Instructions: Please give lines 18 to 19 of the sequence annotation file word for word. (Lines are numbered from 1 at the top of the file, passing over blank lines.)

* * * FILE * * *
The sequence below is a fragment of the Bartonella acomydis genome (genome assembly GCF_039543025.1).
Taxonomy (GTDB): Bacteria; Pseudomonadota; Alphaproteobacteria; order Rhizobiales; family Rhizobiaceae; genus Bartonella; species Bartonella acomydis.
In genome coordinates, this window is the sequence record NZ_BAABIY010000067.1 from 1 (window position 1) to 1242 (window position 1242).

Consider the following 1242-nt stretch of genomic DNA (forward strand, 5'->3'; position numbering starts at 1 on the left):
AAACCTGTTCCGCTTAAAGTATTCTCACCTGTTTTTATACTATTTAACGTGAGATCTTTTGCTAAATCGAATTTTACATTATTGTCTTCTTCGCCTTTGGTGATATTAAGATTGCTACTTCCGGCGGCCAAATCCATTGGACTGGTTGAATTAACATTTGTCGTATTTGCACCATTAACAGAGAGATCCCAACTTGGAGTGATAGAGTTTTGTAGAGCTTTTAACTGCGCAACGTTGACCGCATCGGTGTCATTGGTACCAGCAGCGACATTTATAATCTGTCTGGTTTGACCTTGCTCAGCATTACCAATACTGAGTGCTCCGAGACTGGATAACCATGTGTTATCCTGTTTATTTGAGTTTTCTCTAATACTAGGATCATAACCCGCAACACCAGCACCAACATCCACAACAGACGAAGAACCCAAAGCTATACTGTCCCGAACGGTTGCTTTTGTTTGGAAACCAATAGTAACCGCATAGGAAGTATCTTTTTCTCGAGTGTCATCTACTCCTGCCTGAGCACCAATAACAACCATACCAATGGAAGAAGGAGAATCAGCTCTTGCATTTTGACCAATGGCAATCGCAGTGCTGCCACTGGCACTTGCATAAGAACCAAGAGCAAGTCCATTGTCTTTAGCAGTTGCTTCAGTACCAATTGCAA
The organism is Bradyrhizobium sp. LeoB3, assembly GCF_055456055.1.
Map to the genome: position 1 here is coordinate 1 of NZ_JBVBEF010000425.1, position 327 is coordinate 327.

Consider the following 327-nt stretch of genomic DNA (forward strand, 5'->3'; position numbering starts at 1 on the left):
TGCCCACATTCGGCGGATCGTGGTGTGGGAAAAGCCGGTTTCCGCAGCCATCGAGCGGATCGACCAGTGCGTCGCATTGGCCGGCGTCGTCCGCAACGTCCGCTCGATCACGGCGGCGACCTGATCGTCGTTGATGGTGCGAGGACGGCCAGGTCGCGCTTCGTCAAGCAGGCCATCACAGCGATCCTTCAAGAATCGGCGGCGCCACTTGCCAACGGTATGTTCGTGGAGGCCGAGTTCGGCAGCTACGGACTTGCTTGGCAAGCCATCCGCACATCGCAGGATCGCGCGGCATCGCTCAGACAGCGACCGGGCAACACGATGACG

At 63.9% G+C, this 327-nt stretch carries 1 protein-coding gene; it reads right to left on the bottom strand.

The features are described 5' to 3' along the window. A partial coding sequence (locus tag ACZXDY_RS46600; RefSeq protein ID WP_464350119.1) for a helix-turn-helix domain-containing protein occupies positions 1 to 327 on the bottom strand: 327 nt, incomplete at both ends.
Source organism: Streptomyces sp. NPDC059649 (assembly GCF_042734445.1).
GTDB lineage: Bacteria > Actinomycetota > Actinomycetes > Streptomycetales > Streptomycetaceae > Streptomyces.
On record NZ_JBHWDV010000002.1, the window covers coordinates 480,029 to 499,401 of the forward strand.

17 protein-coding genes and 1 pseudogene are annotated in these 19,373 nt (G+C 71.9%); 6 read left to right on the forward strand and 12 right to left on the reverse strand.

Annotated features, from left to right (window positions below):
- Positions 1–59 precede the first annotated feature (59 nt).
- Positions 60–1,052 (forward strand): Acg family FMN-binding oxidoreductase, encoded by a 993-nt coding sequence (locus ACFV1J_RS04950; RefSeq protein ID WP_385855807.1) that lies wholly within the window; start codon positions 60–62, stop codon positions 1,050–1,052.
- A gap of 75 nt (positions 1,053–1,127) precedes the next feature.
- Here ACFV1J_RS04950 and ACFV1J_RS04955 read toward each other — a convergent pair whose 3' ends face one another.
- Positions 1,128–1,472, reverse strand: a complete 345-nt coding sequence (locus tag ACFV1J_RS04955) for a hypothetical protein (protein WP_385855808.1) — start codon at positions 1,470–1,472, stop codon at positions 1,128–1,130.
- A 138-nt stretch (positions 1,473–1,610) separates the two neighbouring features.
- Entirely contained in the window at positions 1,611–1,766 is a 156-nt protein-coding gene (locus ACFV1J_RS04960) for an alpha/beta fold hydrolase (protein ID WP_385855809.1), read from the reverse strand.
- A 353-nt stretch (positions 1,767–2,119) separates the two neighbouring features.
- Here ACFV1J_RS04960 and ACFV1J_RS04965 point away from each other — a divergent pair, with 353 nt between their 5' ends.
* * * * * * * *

- Positions 60–1,052 (forward strand): Acg family FMN-binding oxidoreductase, encoded by a 993-nt coding sequence (locus ACFV1J_RS04950; RefSeq protein ID WP_385855807.1) that lies wholly within the window; start codon positions 60–62, stop codon positions 1,050–1,052.
- A gap of 75 nt (positions 1,053–1,127) precedes the next feature.